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Everything you need to know about making money from the markets
Thursday 06 Sep 2018 Author: Tom Sieber


Many investors fall into one of two camps. They recognise the need to save for a better future and want to start investing in hope of generating better returns than cash. Or they have already amassed some wealth and want to put the money into the markets to generate an income in later life. Both types can be united by a lack of experience with investing.

One of the most popular questions we’re asked at Shares is: ‘How do I start investing?’ These individuals have a desire to succeed but need a helping hand to begin their investment journey.

Fear not, as this article is here to help anyone who feels they are in this situation. Remember that even the most experienced investor was once sat where you are now – everybody has to start somewhere.

And if you’re already experienced with investing, you may find it helpful to show any friends and family this article if they are looking for some guidance with how to approach the markets.


At their heart the markets are simply a tool with two main uses: to protect and augment your wealth. If you can train yourself to think in these terms then any fears you have about investing should begin to dissipate.

Why should you go to the trouble? If you are prepared to accept the dismal returns offered by keeping your savings in the bank then you don’t have to explore the world of investing.

But low interest rates mean that cash on deposit is not generating a sufficient return to outpace inflation. If you want to protect the real value of your money, then doing nothing is not an option.

Over the long-term stocks and shares have delivered returns over and above the average rate of inflation.

And the good news is they do not just offer the potential for capital gains – many also offer a steady stream of income from dividends.

By reinvesting these payouts investors can tap the full potential of the stock market and not just guard their wealth but also boost it significantly.


Before you actually start investing there are some important questions you need to ask yourself. The first is: what are you investing for?

You may be looking to top up a pension pot in order to make suitable provision for your retirement.

It would be naive not to give this serious thought, given the cancellation of many companies’ final salary pension schemes and the fact that state-backed universal pension provision is looking increasingly unsustainable. Prudent investment could be your route to a decent standard of living in your seventies, eighties and beyond.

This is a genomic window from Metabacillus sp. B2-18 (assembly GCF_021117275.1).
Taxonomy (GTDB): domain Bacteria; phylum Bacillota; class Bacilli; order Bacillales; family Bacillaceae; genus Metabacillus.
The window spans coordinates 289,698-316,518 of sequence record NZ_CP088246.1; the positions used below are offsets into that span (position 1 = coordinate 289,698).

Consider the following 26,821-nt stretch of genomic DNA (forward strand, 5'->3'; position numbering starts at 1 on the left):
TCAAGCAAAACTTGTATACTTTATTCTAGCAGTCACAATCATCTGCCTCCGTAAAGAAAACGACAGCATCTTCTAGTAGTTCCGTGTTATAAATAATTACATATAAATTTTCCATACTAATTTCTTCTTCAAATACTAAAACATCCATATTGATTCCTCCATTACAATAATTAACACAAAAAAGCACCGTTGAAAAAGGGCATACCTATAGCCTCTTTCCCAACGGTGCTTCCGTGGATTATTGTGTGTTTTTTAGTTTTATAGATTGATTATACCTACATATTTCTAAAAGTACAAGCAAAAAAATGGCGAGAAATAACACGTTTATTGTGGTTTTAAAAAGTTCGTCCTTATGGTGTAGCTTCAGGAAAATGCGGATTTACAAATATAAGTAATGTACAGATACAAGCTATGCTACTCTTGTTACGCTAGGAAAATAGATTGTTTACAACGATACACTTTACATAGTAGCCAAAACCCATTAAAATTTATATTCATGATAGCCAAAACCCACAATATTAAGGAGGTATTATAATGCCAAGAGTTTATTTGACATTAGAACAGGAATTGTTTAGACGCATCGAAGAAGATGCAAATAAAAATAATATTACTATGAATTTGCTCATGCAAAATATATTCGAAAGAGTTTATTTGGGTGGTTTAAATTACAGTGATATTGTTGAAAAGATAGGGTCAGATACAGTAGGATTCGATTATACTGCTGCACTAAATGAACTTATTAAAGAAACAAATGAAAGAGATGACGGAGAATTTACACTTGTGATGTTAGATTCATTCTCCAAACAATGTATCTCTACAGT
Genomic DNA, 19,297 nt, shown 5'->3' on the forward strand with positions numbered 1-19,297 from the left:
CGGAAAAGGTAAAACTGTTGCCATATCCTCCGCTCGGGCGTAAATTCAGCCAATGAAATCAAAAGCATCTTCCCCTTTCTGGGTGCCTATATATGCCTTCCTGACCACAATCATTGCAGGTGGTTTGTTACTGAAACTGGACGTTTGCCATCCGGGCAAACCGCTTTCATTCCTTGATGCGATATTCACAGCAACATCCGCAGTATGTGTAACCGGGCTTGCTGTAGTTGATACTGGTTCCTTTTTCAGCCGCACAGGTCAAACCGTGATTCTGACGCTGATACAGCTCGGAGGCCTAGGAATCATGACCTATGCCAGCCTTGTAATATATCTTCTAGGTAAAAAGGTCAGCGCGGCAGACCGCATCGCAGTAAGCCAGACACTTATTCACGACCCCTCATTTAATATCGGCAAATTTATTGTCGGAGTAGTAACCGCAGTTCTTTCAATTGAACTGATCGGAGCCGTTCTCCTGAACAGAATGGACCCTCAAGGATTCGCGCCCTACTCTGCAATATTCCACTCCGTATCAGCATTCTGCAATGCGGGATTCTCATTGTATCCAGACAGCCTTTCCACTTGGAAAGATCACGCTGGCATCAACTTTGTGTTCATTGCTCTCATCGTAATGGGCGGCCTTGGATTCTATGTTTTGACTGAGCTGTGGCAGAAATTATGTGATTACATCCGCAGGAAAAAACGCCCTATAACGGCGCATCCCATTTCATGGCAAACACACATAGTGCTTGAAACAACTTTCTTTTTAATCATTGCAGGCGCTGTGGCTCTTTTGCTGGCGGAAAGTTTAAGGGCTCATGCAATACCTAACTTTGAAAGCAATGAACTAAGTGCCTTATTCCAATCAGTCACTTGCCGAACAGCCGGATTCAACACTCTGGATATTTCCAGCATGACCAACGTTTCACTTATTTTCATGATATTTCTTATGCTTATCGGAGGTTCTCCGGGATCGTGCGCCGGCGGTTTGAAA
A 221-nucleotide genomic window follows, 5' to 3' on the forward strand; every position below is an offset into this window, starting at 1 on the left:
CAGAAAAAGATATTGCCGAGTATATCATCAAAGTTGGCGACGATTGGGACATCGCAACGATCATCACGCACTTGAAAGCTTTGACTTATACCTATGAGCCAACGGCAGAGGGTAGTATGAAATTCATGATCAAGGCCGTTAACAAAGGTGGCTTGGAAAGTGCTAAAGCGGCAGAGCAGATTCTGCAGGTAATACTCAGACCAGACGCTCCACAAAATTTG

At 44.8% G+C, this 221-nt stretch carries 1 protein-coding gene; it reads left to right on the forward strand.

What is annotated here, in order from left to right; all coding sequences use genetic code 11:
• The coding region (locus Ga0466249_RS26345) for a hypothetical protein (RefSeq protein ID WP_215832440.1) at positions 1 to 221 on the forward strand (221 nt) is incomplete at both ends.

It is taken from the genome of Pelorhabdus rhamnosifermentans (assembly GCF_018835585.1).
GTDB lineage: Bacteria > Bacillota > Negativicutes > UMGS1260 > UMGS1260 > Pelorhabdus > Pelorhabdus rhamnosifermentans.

Or you may be looking to build up a nest egg to pay for your children’s education, purchase a dream home or finance a round-the-world-trip.

This question of what return you should expect from your portfolio is also dependent on the yardstick you measure its performance against.

First of all, it almost goes without saying that you will want to beat the miserly returns available from most savings accounts. A more realistic benchmark could be yield on the 10-year UK government bond, also known as gilts.

An investor holding gilts to the point at which they mature will receive regular interest payments which – unless the UK itself goes bust – are guaranteed. This makes gilts an almost risk-free investment against which to compare alternatives.

In our view, you should be aiming for an investment return of at least 7% a year to compensate you for putting your capital at risk in the markets.

This is an important point to remember. Premium returns are not possible without taking on a degree of risk – investing your cash means risking it.

The key is to ensure that you can generate your required return at an acceptable level of risk. The good news is there are plenty of different investment options with different risk profiles to suit different types of investor.

Overall, it is important to set your expectations at a realistic level. Successful investors often enjoy small but steady returns. We would suggest that 7% to 8% return per year from a mixture of capital gains and income is much more realistic than making 20%+ returns by gambling your fortunes on a small number of individual company stocks.